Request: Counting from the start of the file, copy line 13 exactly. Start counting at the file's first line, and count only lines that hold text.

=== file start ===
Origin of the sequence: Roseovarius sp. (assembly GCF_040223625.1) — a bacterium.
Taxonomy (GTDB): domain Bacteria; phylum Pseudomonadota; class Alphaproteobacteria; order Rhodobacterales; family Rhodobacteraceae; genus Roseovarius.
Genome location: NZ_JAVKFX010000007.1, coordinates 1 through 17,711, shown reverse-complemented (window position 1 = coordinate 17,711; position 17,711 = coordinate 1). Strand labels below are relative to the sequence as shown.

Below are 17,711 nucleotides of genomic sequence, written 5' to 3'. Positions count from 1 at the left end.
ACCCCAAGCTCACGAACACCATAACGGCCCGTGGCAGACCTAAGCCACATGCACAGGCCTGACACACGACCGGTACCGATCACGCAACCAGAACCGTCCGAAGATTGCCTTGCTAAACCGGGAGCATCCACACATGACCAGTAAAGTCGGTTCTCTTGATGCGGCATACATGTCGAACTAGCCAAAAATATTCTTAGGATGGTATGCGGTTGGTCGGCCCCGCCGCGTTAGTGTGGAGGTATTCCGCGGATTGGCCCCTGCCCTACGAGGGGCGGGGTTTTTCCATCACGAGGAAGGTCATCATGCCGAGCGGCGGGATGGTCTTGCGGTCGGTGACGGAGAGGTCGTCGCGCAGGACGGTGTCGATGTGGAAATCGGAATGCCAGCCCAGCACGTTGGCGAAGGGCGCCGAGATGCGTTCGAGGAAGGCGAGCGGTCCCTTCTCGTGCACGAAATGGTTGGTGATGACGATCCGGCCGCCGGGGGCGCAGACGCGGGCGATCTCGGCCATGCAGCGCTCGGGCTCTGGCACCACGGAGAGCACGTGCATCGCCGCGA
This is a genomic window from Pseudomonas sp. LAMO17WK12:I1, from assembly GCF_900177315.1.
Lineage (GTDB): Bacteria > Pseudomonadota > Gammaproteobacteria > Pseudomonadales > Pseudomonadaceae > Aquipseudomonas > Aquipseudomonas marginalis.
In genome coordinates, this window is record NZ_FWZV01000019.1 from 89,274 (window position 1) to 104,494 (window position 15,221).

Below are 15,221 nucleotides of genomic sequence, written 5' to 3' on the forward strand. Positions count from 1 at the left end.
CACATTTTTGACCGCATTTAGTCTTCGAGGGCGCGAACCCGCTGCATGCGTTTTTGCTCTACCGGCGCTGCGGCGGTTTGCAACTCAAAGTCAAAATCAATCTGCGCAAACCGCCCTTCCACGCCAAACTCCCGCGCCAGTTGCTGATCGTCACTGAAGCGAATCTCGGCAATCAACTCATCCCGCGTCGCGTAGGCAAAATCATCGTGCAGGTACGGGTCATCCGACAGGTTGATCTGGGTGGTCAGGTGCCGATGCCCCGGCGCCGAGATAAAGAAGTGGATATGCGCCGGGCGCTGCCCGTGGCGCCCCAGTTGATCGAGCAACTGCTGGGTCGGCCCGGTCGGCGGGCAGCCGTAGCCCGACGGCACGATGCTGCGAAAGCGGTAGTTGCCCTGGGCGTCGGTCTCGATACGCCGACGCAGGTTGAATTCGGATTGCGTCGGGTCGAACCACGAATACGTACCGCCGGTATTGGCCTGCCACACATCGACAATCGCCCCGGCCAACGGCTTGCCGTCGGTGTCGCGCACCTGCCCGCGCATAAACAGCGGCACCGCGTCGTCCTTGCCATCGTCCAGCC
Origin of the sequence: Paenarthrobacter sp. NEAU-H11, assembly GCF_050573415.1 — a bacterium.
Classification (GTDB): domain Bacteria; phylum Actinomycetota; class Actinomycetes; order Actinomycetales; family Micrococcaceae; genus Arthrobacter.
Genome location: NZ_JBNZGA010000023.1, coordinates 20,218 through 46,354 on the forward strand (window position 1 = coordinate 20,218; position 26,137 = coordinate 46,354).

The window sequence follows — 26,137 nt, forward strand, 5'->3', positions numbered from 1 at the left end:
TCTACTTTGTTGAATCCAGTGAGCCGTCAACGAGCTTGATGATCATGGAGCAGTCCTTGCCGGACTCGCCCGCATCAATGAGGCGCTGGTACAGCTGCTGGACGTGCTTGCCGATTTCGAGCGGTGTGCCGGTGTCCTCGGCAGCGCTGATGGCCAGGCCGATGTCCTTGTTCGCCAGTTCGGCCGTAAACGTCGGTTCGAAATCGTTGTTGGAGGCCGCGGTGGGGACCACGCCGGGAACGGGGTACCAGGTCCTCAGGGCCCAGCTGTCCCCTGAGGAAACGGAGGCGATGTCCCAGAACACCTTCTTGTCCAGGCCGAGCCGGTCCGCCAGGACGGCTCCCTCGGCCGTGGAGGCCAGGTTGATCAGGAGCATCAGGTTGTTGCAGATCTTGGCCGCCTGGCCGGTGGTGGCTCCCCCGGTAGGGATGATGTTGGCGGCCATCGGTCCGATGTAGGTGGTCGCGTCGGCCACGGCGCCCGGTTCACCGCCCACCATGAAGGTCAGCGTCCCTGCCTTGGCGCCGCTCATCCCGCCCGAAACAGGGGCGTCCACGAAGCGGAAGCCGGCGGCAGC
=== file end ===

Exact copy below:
Genome location: NZ_JBNZGA010000023.1, coordinates 20,218 through 46,354 on the forward strand (window position 1 = coordinate 20,218; position 26,137 = coordinate 46,354).